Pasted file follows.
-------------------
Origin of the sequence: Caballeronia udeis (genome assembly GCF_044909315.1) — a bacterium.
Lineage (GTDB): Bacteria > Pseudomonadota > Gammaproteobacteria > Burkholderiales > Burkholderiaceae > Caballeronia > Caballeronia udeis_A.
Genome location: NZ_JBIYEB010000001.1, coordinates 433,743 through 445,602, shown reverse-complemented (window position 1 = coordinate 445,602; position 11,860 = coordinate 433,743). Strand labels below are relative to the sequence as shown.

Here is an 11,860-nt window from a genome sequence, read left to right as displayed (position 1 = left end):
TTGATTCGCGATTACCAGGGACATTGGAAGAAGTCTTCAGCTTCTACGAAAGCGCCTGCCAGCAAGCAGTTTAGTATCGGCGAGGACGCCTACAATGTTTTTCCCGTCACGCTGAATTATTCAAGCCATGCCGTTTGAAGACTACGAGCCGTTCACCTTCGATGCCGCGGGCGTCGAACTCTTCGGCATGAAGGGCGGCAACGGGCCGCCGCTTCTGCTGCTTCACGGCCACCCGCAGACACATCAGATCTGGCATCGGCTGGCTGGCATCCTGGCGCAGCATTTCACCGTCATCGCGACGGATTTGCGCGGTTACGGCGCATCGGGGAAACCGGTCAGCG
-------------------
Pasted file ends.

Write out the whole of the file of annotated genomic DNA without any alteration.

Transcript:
Origin of the sequence: Caballeronia udeis (genome assembly GCF_044909315.1) — a bacterium.
Lineage (GTDB): Bacteria > Pseudomonadota > Gammaproteobacteria > Burkholderiales > Burkholderiaceae > Caballeronia > Caballeronia udeis_A.
Genome location: NZ_JBIYEB010000001.1, coordinates 433,743 through 445,602, shown reverse-complemented (window position 1 = coordinate 445,602; position 11,860 = coordinate 433,743). Strand labels below are relative to the sequence as shown.

Here is an 11,860-nt window from a genome sequence, read left to right as displayed (position 1 = left end):
TTGATTCGCGATTACCAGGGACATTGGAAGAAGTCTTCAGCTTCTACGAAAGCGCCTGCCAGCAAGCAGTTTAGTATCGGCGAGGACGCCTACAATGTTTTTCCCGTCACGCTGAATTATTCAAGCCATGCCGTTTGAAGACTACGAGCCGTTCACCTTCGATGCCGCGGGCGTCGAACTCTTCGGCATGAAGGGCGGCAACGGGCCGCCGCTTCTGCTGCTTCACGGCCACCCGCAGACACATCAGATCTGGCATCGGCTGGCTGGCATCCTGGCGCAGCATTTCACCGTCATCGCGACGGATTTGCGCGGTTACGGCGCATCGGGGAAACCGGTCAGCG